'I feel invisible and forgotten': Women speak out about challenges in getting black hair treated

By ITV Wales journalists Tahmeena Alam and Charanpreet Khaira.

Black women have told ITV News the difficulty in finding a hairdresser to treat their hair makes them feel "forgotten" and "invisible".

It comes amid calls to make afro training compulsory in hairdressing qualifications.

Tia, who is 15, grew up having her hair done at home before teaching herself because she couldn't find a hairdresser who could cut and treat afro hair.

Tia taught herself how to care for her hair

''Up until a certain age, I never went to hairdressers because nowhere could deal with my hair. I had to take the initiative to learn. It was just so difficult to try and find somewhere to do my hair.''

''I feel kind of forgotten, invisible.''

Her father Jason, said even finding products suitable for their hair can be a difficult process.

''I used to do her hair all the time as a child and just the accessibility and affordability to maintain her hair. You can find products for European hair, but for Tia's hair or my hair we just couldn't find products.''

Mel travels 100 miles to have her hair done. Credit: ITV Wales News

Mel travels 100 miles from Aberystwyth to Cowbridge just to have her done. She says being told by hairdressers that they 'can't do her hair' has left her feeling humiliated and degraded.

''Hairdressers don't realise that perhaps the way that they make you feel by the faces they pull at your hair or the way they're like no I couldn't do that it makes Black women especially and mixed race women like myself feel that they are less than, that they're not the normal.''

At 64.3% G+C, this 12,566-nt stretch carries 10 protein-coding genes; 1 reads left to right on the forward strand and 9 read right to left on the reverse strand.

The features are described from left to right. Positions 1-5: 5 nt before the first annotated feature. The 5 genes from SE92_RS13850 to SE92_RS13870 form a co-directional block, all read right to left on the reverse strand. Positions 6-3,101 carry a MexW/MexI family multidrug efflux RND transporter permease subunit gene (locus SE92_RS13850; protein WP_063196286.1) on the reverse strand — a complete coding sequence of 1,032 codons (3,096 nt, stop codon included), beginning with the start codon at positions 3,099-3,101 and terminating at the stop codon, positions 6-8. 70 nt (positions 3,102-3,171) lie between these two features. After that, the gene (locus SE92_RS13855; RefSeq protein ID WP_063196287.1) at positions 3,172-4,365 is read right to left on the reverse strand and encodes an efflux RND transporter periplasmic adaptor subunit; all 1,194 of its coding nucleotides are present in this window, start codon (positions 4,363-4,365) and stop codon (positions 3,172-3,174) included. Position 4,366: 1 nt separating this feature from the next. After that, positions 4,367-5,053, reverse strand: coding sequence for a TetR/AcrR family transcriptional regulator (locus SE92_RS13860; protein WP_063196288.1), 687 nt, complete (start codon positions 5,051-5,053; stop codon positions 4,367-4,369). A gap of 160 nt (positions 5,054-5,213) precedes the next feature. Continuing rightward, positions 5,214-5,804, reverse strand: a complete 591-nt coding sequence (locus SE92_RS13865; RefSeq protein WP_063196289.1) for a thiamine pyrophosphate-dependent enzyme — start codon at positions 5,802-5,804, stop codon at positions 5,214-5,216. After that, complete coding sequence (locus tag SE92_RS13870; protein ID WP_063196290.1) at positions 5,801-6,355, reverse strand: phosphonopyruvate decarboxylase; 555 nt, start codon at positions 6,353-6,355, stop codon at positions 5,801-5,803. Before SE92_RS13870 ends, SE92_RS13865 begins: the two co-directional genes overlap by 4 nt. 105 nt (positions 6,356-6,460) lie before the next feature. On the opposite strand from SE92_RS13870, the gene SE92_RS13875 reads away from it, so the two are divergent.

Since 2015, as part of the NVQ Level 2 hairdressing qualification, although students are taught the theory of cutting ''extremely curly black hair'', it is not compulsory for them to have actually worked on this hair type.

Students have to demonstrate they have worked on three out of the four hair types to pass the course.

City and Guilds, the body behind the qualification, said because 4.5% of the population in the UK is black or dual heritage, making it compulsory to do practical training on afro type hair would ''significantly disadvantage many students - particularly those living outside of the UK’s major cities.''

With so few hairdressers offering treatment for black hair, many feel education is the root of the problem. But it is not just about getting her hair cut or treated - but beauty standards as well.

An exclusive ITV poll revealed that 53% of people from black and ethnic minority backgrounds thought the beauty industry has a culture of racism.

"It was the number one thing I wanted to change about myself"

Tia said growing up she always wanted to change her afro hair because it wasn't deemed "beautiful and silky".

''Everyone without invitation is touching your hair, making comments that it's unhealthy. I never wanted to wear my hair out because people would think it was dirty. The reaction I got recently was people saying i'm Michael Jackson.''

''Growing up seeing what was seen as the beauty standard which was blonde or brunette straight hair, I knew I wouldn't fit in. Even when I straightened my hair I knew it wouldn't go as soft, and silky as everyone I was seeing. It was affecting my confidence.

Tia isn't alone. Other black women have told ITV News about similar experiences.

''I was really embarrassed about my hair I didn’t want anyone to see it so I put my cardigan onto my head to cover it'' - anonymous

''As a black person, your relationship with your hair will always be complicated. You have the pressure from white people to look white - but you also have the pressure from your own black community to be the correct type of black.'' - anonymous

While many feel education is key, World Afro Day aims to celebrate black hair to change negative attitudes, raise awareness and normalise afro hair across society.

Now in its fourth year, the day will be marked across the globe on September 15.